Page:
Stephen Colbert landed in hot water this week for a Tweet that read: “I am willing to show #Asian community I care by introducing the Ching-Chong Ding-Dong Foundation for Sensitivity to Orientals or Whatever.” The tweet soon started trending, leading some Asian-American rights activists to “#CancelColbert.”
The tweet was quickly deleted, and it was revealed that it originated from a Comedy Central account (which airs the Colbert Report), and that Colbert had no control over what was tweeted from the account. Additionally, it was pointed out that the quote was a reference to a satirical segment making fun of Redskins owner Daniel Snyder for starting The Washington Redskins Original Americans Foundation. Editorials, including one from Alyssa Rosenberg of the Washington Post, have defended the Tweet and satirical segment, observing that the intent of the segment was to skewer Daniel Snyder for token gestures of sensitivity.
The problem with the rather rabid defense is that it’s not clear that Colbert or Rosenberg actually understand what passable satire is. The thing is, in order to pull off satire effectively, you have to actually be in a position to authentically make the satirical point in the first place. In this case, Colbert needs to actually be someone who can authentically claim that he gives a damn about Asian-Americans at all. Otherwise, he can’t convincingly use Asian-American stereotypes in portraying how Snyder is insensitive to Native Americans.
The proper comparison here is the now-classic Nerd PSA with its preening, bespectacled model proclaiming “I think I’m a nerd, you know?” What’s wrong with her statement? The problem is, she can’t make the statement in a non-offensive way unless she authentically partakes of nerd culture. She’s simply a poseur wearing the guise of nerd-dom in order to gain some benefit–in this case, an association with nerd-culture, which is rising in popularity in the mainstream. The offensive nature of her statement rises and falls with her authenticity. And so it goes with Colbert. Colbert is essentially a poser putting on the guise of caring about Asian-American issues so that he can use the caricature as part of a satirical skit.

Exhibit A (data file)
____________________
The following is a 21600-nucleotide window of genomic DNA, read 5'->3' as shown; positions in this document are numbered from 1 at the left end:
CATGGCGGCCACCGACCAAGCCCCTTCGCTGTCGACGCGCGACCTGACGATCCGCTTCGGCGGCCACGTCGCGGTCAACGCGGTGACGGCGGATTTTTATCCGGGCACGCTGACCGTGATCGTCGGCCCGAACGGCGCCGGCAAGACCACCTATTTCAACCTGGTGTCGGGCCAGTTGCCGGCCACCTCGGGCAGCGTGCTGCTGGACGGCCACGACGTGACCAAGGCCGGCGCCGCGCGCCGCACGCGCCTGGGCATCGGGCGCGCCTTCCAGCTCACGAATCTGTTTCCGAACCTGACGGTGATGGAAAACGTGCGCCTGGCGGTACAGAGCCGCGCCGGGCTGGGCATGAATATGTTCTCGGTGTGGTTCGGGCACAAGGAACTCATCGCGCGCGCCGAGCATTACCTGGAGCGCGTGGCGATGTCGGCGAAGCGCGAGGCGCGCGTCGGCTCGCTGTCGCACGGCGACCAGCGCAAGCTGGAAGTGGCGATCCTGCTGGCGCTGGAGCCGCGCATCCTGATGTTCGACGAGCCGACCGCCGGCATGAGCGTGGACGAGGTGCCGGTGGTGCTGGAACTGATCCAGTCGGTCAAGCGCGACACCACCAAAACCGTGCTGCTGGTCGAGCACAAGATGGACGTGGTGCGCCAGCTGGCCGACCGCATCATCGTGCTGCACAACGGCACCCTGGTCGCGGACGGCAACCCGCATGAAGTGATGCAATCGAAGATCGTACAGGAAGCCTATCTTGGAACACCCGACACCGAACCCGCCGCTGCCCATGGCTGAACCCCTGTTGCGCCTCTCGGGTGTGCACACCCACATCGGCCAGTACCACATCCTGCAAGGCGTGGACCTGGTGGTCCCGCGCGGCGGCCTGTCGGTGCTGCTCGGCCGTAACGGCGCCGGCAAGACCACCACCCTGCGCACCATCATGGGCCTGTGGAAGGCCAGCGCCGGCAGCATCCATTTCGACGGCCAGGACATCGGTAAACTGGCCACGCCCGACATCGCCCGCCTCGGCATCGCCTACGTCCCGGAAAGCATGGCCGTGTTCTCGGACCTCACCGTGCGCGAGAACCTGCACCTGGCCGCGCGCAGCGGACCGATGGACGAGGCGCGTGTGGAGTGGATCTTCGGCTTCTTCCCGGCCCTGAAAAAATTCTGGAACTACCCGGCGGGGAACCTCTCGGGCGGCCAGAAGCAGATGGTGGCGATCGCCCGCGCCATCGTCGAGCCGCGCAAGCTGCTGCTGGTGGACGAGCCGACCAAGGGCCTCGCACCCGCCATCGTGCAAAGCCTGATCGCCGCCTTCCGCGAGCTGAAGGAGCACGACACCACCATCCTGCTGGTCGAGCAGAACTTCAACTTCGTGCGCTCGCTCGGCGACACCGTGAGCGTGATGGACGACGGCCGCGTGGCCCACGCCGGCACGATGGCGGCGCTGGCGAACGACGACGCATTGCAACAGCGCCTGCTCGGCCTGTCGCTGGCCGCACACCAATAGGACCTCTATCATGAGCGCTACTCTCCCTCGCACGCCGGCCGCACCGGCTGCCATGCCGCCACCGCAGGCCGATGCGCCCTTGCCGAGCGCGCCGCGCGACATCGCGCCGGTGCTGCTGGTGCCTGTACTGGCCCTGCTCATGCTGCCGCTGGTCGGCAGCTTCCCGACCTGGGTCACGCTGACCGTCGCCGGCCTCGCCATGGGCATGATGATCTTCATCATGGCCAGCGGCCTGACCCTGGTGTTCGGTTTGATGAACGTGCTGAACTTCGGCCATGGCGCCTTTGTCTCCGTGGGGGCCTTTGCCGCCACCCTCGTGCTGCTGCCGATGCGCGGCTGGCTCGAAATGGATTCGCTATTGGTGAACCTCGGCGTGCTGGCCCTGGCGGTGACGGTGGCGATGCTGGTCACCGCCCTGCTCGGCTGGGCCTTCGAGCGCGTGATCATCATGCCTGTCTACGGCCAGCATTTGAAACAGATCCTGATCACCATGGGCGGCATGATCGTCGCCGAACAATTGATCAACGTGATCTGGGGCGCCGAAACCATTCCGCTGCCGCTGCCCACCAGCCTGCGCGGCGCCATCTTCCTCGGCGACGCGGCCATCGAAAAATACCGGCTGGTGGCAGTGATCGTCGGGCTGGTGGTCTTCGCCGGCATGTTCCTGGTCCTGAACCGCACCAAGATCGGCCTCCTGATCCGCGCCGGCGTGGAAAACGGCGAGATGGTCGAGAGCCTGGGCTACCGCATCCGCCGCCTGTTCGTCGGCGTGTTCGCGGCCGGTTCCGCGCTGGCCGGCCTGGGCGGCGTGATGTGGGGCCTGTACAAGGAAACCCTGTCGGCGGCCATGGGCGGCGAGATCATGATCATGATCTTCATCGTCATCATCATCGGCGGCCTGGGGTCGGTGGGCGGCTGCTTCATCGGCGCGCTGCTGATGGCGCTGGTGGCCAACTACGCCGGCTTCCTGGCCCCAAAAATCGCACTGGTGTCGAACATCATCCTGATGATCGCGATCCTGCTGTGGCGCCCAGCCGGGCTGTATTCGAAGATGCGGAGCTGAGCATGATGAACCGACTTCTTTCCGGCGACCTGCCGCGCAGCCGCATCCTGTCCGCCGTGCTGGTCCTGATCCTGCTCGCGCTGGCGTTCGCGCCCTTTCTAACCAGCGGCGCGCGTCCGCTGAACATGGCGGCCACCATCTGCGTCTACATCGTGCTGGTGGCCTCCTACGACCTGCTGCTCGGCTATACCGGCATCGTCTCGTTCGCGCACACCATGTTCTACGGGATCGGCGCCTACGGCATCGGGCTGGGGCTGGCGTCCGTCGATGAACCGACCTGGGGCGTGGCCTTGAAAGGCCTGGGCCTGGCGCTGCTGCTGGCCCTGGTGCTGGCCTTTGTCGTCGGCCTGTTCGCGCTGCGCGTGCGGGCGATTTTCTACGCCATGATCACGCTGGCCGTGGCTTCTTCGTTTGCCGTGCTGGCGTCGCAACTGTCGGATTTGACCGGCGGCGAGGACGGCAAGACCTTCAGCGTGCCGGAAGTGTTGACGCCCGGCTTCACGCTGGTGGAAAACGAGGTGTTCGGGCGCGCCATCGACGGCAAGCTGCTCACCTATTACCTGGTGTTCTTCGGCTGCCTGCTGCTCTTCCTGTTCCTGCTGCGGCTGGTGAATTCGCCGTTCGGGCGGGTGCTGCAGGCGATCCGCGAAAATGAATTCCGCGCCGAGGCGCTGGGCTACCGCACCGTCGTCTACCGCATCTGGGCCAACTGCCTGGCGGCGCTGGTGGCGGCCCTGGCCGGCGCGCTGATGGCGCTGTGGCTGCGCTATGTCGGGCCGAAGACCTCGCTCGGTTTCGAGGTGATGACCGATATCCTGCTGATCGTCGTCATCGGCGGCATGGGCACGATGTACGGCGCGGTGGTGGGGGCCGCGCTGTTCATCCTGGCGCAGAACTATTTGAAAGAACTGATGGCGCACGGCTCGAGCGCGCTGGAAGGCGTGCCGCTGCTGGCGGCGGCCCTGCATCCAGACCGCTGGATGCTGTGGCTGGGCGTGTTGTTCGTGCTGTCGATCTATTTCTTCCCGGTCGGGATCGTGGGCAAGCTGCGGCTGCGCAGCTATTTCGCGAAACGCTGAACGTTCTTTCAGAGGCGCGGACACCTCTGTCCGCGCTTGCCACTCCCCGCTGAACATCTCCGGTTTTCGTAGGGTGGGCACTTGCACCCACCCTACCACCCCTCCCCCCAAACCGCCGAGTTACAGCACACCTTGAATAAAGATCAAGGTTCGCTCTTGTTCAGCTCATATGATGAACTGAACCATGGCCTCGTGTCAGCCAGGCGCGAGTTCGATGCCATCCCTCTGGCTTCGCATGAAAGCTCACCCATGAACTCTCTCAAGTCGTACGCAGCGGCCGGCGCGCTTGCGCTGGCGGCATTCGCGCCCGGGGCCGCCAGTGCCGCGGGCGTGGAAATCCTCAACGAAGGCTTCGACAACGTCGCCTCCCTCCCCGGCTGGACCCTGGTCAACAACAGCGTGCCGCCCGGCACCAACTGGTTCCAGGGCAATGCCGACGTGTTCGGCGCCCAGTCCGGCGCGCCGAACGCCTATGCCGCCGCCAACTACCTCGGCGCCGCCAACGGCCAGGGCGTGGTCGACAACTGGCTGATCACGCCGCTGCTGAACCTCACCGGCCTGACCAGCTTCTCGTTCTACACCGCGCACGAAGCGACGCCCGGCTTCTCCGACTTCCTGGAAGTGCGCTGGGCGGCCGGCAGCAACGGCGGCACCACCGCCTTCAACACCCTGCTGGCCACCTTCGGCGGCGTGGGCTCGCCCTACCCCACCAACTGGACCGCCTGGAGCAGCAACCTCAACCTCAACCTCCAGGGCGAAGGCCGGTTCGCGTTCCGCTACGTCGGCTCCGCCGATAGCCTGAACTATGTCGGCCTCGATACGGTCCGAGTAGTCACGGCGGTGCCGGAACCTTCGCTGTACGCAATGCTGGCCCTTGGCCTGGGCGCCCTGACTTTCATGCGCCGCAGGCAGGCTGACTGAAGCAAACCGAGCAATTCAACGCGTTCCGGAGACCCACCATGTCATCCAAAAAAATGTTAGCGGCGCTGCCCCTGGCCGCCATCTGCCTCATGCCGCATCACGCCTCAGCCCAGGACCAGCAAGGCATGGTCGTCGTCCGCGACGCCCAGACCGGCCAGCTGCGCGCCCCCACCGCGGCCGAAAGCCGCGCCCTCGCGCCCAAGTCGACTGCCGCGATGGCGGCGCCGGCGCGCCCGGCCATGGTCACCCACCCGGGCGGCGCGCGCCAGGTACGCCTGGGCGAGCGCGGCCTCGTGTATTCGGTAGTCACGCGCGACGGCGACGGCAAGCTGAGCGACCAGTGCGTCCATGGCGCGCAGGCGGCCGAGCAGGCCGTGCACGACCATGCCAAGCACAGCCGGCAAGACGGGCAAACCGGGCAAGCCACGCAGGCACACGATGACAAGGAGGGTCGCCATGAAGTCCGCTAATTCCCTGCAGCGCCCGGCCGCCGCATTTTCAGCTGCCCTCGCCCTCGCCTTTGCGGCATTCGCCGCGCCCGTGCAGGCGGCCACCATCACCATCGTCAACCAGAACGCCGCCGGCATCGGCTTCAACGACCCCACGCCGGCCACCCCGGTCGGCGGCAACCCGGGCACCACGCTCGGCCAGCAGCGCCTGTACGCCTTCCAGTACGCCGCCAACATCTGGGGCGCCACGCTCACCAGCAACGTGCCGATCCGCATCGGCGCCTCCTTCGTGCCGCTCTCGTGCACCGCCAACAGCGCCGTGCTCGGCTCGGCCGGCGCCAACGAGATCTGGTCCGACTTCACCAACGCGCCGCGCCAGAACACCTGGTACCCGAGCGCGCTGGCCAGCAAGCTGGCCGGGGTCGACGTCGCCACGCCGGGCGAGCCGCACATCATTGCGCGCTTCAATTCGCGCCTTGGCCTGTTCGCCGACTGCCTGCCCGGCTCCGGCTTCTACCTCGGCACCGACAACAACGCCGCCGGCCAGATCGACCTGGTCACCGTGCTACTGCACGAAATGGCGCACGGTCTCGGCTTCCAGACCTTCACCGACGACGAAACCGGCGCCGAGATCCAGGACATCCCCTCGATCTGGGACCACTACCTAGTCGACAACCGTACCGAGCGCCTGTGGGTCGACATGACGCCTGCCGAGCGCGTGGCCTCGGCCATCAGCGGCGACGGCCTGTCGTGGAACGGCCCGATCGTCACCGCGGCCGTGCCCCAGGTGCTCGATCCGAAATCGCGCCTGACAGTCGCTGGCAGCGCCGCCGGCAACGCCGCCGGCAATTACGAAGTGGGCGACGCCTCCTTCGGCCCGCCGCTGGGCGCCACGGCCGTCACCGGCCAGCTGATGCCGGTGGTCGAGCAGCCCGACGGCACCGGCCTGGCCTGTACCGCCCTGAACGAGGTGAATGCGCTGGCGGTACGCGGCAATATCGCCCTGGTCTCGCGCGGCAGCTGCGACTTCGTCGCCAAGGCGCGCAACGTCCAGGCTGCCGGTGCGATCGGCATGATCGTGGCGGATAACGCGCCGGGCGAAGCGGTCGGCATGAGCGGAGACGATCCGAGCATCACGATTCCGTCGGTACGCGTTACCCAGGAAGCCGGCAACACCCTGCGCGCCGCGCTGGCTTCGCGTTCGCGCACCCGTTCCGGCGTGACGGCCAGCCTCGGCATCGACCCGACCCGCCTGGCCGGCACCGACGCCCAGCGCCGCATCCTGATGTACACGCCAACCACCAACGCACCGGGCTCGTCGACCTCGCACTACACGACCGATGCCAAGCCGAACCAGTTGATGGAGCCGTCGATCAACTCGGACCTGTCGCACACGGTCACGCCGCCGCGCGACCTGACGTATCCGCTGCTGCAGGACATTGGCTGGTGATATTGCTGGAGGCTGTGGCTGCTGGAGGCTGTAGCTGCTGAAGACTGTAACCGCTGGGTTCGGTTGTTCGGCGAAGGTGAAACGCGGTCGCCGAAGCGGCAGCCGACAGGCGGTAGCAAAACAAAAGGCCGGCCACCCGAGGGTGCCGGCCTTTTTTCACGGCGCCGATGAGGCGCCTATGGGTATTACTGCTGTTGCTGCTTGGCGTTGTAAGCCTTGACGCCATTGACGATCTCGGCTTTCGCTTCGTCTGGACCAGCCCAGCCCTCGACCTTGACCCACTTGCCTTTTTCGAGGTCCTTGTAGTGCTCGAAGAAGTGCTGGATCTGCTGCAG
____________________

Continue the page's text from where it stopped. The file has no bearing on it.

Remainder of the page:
I’m willing to be convinced that Colbert actually gives a damn about Asian-American issues, but I’ve yet to actually see it. Sure, he cares generally about “minority issues” in just the way that any good liberal does. But broadly caring about “minority issues” doesn’t translate into caring about Asian-American issues. It turns out that issues of importance to the Asian-American community are different than those of the African-American and gay communities; it turns out that minorities are different from one another.
Rosenberg observes: “In the overall conversation, Colbert seems fairly strongly aligned on the side of everyone who finds Dan Snyder ridiculous.” It’s a rather presumptuous statement. Looking at the Nerd PSA, I imagine that’s exactly what the model thinks too. “I’m on your side! I’m a nerd just like you!” It’s an easy thing to say, but if you’re curious about whether she’s on the same side as the nerds, you should probably just ask the other nerds in the PSA. Likewise, if you want to find out if Colbert is on the same side as Asian-Americans, you probably shouldn’t be asking a bunch of white people like Rosenberg. I highly doubt Colbert is anti-Asian-American, but I bet he barely gives their issues much of a thought at all, and that’s a far cry from being on the same side.
The real question: If someone uses insensitivity towards Asian-Americans as part of a satirical skit, but they aren’t really authentically interested in Asian-American issues, is it really satire in the first place?